• Contain published works where facts are checked
      • Easy to cite in a bibliography and may create the citation for you
      • Can help you narrow your topic or suggest related subjects.
      • Are updated frequently and include the date of publication.
      • Websites
      • Can be written by anyone regardless of expertise
      • Content is often not checked by an expert
      • Often don’t provide the information necessary to create a complete citation
      • Often aren’t organized to support student research needs
      • May not indicate when a page is updated.
      This chart is from: http://www.hclib.org/pub/search/Difference.cfm
    • GEN Library: Databases – continued
      • Good Databases to Start with:
        • EBSCO MegaFile ,
        • Gale (search all cross-searchable),
        • ProQuest
      • Also available:
        • 360 Search
        • E-Journal portal
        • Both of these are good for finding stuff when you have a citation or aren’t sure what database to look in
    • Database: EBSCO MegaFile
    • Database: Gale Click “continue” to search many of the databases at once!
    • Database: Gale - continued
    • Database: ProQuest
    • GEN Library: Books and Ebooks
      • Search the GU/MSB Catalog for books at the GU/MSB campuses and for ebooks (for all GEN)
        • Ebooks: NetLibrary is one of our e-book providers and is searchable through the catalog
      • For Business and Information Technology ebooks search Books 24x7
      • More ebooks and portions of ebooks are found in the databases
    • GEN Library: The GU/MSB Catalog for E-Books These ebooks are for all GEN members.
    • GEN Library: Books
      • If you’re not an online-only student, you can check out books at the campus libraries with your student ID. You can also borrow books from other school’s libraries (it’s called ILL ). Find out more: http://www.globeeducationnetwork.com/library/about-the-library/library-policies/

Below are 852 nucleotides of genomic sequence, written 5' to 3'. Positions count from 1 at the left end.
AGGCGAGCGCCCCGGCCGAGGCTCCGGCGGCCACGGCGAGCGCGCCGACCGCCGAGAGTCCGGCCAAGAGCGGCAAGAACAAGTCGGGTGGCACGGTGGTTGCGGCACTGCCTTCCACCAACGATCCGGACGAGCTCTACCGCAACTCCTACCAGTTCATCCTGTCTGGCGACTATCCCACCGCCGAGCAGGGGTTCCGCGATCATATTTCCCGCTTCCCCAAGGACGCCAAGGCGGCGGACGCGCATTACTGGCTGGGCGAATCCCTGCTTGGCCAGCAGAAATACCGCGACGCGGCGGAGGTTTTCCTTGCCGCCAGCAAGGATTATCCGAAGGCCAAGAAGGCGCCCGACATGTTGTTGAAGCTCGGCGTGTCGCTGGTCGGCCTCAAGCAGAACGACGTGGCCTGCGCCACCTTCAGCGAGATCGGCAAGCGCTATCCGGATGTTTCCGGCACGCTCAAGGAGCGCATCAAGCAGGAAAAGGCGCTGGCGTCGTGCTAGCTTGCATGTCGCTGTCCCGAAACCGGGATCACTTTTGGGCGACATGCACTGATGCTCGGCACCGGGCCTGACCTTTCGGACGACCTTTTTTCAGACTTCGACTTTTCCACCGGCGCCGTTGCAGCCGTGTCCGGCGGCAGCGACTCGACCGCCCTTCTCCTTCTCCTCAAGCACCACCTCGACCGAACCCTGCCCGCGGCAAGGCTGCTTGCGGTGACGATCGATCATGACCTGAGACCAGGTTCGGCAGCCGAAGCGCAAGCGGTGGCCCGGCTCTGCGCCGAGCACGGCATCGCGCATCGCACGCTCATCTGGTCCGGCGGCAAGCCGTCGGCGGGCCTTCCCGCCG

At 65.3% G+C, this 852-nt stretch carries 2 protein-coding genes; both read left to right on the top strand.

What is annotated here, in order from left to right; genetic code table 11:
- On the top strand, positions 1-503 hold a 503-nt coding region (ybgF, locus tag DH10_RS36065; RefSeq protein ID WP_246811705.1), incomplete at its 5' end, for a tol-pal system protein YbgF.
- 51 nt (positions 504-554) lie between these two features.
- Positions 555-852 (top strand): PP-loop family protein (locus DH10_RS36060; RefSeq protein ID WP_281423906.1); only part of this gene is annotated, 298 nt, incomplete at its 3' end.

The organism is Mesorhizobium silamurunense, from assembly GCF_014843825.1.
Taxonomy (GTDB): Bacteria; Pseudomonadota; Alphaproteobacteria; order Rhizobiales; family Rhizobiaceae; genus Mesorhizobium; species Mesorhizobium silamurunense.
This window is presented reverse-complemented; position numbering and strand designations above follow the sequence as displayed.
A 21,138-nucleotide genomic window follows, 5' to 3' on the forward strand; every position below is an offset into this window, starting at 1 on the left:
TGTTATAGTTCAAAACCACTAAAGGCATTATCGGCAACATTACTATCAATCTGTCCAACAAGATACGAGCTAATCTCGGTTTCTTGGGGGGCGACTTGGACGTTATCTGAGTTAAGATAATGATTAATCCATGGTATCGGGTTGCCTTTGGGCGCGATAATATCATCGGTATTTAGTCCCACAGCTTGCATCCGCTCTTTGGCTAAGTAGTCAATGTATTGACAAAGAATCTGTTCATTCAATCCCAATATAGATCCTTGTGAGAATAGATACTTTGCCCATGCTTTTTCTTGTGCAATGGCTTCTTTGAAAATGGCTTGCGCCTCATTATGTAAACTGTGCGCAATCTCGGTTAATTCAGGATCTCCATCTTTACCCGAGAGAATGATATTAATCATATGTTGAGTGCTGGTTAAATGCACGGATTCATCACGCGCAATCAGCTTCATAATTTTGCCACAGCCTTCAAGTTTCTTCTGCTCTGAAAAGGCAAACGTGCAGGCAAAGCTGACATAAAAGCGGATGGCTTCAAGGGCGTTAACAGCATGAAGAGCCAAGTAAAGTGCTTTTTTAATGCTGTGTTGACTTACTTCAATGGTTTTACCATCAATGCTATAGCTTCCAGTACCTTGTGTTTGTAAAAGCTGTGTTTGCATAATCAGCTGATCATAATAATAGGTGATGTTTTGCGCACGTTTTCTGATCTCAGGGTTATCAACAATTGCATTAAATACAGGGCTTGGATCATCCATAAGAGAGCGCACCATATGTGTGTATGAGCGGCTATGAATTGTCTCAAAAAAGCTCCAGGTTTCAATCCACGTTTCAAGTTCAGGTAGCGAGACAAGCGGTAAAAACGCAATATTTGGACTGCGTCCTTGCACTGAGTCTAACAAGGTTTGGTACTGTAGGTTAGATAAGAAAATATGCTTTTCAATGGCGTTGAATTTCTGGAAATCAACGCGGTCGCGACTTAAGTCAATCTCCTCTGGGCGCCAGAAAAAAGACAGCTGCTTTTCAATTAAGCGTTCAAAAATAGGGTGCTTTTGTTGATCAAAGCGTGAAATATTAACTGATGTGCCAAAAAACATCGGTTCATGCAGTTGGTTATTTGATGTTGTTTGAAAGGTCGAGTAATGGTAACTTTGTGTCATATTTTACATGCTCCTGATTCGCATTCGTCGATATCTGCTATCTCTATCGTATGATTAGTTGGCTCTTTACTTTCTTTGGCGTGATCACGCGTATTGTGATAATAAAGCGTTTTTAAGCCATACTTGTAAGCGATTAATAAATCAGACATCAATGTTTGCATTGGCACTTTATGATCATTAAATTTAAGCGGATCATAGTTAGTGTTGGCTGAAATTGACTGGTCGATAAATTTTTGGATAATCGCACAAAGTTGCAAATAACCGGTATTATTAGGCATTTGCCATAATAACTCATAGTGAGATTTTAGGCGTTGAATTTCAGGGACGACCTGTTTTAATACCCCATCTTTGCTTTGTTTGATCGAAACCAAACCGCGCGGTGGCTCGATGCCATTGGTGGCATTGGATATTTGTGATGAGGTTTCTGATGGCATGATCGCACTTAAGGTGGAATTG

• If you are an online-only student, you can ILL from campus libraries and your local public library. If you have questions, let me (Elaine Settergren – [email_address] ) know.
    • Using Information
      • Once you’ve found information, the next step is to use it ethically .
      • Not all information is created equally
      • All information you use in school, you need to cite
    • Evaluating Information
      • Evaluate your sources so you’re sure your source is credible.
      • Good sources = better papers and research projects =  you!
    • Evaluating Information
      • Evaluate your sources by asking yourself some key questions about the information:
      • Who? – author, publisher, sponsoring organization, company, etc.
      • Why? – selling something, inform, entertain, joke?
      • Can you trust it? – is it objective, biased, opinion? – do they cite sources? Is research explained and cited? Is it old and outdated?
      • How does it compare? – how does the information from this source compare to other sources on the same topic?
    • Citation and Academic Honesty
      • You cannot pass off someone else’s ideas as your own because it’s unethical.
      • You must give credit and citing is a way to do just that.
      • Classes will require APA citation style.
      • http://www.globeeducationnetwork.com/library/research-guides/citation/apa/
    • Help!?! No Problem!
      • Questions?
      • Ask Your Librarian! Ask by IM, email, phone, or in person. We’re here to help.
      • Find us on the library website:
      • http://www.globeeducationnetwork.com/library/
    • More About Information and Research
      • Composition class
        • You’ll learn more about searching and the GEN Library during composition class
      • Library Website –> tutorials
        • Check the library website for additional information about researching and using library tools
        • http://www.globeeducationnetwork.com/library/